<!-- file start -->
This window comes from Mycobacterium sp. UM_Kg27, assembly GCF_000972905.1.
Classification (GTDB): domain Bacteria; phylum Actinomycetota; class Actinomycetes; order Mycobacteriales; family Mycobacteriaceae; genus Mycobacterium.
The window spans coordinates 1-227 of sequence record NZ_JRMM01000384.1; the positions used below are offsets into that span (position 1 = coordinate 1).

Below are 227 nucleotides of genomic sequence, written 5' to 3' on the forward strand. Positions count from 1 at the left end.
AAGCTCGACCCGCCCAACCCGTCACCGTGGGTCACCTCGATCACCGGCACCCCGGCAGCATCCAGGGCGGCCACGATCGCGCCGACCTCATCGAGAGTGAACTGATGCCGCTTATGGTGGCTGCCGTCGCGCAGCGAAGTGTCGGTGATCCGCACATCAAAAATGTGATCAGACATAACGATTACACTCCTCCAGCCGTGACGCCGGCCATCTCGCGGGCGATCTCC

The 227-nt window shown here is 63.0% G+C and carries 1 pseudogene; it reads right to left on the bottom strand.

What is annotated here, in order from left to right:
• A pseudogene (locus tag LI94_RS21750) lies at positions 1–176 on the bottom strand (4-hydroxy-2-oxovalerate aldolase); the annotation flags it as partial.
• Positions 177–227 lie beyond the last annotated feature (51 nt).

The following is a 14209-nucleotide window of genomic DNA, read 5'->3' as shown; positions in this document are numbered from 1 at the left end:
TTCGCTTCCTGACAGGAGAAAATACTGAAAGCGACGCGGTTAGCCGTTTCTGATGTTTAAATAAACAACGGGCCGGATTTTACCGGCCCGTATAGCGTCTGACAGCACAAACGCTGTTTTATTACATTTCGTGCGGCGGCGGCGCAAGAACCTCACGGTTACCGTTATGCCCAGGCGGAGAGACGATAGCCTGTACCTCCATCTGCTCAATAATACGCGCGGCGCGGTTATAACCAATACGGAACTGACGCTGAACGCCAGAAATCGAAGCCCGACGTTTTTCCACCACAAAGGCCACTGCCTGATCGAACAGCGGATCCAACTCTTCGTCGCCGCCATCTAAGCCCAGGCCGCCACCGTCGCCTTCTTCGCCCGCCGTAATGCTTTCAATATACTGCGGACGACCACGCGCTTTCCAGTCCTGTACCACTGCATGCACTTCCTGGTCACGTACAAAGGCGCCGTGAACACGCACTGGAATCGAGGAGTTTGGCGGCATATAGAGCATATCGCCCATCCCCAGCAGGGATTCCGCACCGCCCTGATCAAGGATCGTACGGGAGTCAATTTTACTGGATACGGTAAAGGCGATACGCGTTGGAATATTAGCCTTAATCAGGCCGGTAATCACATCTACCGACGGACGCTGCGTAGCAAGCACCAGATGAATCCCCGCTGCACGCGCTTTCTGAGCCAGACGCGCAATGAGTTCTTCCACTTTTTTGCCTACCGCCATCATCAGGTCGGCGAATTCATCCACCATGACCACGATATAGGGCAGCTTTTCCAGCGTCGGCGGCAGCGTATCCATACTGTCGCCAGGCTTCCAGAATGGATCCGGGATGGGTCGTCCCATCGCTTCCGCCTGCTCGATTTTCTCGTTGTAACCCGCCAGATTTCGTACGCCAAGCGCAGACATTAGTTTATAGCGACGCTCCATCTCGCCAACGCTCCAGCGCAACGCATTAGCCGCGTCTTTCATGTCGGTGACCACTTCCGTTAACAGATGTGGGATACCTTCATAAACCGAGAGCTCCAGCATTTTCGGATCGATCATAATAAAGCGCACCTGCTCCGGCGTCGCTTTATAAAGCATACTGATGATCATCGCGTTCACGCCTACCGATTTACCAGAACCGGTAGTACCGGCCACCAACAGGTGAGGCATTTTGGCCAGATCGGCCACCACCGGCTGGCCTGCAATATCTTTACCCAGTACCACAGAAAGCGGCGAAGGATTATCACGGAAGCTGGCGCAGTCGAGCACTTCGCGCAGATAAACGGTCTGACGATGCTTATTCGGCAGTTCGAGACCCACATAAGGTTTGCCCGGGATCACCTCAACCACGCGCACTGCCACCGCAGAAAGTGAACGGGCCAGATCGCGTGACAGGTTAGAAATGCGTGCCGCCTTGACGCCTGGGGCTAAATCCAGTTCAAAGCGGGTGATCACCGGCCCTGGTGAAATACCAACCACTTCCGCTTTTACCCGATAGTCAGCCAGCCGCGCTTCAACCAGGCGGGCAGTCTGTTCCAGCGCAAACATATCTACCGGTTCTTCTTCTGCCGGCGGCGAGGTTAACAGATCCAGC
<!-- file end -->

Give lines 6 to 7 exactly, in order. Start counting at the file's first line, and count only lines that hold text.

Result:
The 227-nt window shown here is 63.0% G+C and carries 1 pseudogene; it reads right to left on the bottom strand.

What is annotated here, in order from left to right: